The worst part is that the mentor Mark refers to as the “Laptop Millionaire” who gave him all this advice says, “I do have people in my life who are not happy about seeing me succeed, because of how it makes them feel about themselves and their own situations. I need to remove them from my life.” 

It continues from there. “If you are truly committed to achieving your goals, as harsh as it may sound, you may want to consider who you allow to be in your own peer group.” Sadly, the preceding paragraphs are all about monetary net worth and have nothing to do with value or quality. 

And let us not forget that this is a numbers game. He’s bought all this traffic and all these subscribers. When he gets to social media, he’s also buying followers and outsourcing the maintenance of his many accounts that will all send traffic back to his numerous websites full of trite buzzword SEO crap that only exists as a sales funnel.

I, for one, refuse to drink the Kool-Aid this guy is selling. His glorious mentor, the one who suggested he get new friends based on their net worth, says, “Cynical people are gutless, don’t let them steal your dreams.” 

Well, perhaps your authentic friends don’t like the idea that you’re making $1,000,000 on the backs of people with whom you could share more of that profit. Perhaps you’ve automated so much crap that you’ve minimized someone’s value and self-worth all to make more money. If they have issues with that, you may do well to listen to them and not cut them out of your life. If, however, it’s all about the Benjamins, this book seems more like indoctrination into a world where anything that can be classified as hard work is for the poor, which isn’t true.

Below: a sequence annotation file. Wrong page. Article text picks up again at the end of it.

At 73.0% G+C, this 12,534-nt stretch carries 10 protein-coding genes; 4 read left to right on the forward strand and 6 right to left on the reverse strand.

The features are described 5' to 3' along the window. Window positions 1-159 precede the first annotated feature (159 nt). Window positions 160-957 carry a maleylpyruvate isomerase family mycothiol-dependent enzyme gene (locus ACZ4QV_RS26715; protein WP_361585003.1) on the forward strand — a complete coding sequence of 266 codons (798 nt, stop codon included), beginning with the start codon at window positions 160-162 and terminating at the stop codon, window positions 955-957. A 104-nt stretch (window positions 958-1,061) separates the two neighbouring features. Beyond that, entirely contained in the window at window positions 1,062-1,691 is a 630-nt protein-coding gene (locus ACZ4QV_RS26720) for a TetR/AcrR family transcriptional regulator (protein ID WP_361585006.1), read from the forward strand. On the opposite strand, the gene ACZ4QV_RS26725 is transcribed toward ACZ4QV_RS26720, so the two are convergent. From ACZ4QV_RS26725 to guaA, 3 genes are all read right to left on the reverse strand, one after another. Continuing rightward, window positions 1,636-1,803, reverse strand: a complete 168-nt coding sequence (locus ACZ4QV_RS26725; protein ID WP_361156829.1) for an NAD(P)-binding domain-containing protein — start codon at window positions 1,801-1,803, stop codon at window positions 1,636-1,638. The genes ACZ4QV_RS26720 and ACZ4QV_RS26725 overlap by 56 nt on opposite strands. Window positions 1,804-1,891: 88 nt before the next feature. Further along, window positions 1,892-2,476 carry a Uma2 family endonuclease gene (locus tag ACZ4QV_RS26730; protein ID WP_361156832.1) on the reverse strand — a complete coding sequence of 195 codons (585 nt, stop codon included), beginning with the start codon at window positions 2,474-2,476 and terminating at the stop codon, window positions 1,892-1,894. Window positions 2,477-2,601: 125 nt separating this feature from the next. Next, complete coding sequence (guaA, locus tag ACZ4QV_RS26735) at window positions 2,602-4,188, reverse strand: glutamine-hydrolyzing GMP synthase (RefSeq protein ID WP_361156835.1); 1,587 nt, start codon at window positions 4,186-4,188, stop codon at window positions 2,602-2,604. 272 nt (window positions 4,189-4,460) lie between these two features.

How does Mark really think you should turn your life around and quit your job?

  • Create an ebook. It’s easy. Don’t worry about editing or story or facts.
  • Then start making lists and work on your email marketing. The more you email, the more dollars you make.
  • Next up, work on your SEO, and create templated websites that offer little more than transcriptions of your conversations with realexperts who are just happy to talk to someone.
  • Then, take those conversations and put them on YouTube.
  • Next up, it’s time for some social media. How about Facebook and Twitter?
  • But you don’t want to do all that work yourself, right? Yuck! Time to check Fiverr and outsource everything so you don’t have to do any of the above or even any of the below.
  • Now, do all of that stuff for others with the help of your outsourced help and create your own agency.
  • With all of that under your belt, build a membership site, sell your webinars as live events and again as content archived behind a paywall
  • Lastly, it’s time to get into some real pay-per-click advertising where you can judge your sales funnel by how little you put in and how much you can get out.

Oh, and if anyone is cynical enough to tell you that maybe you’re not creating anything of real value by playing the numbers game and working on the premise that with enough quantity you can ignore the absence of quality, dump them for a more wealthy peer.

This book is the worst.

Read the Secret File of technical information and quotes from The Laptop Millionaire.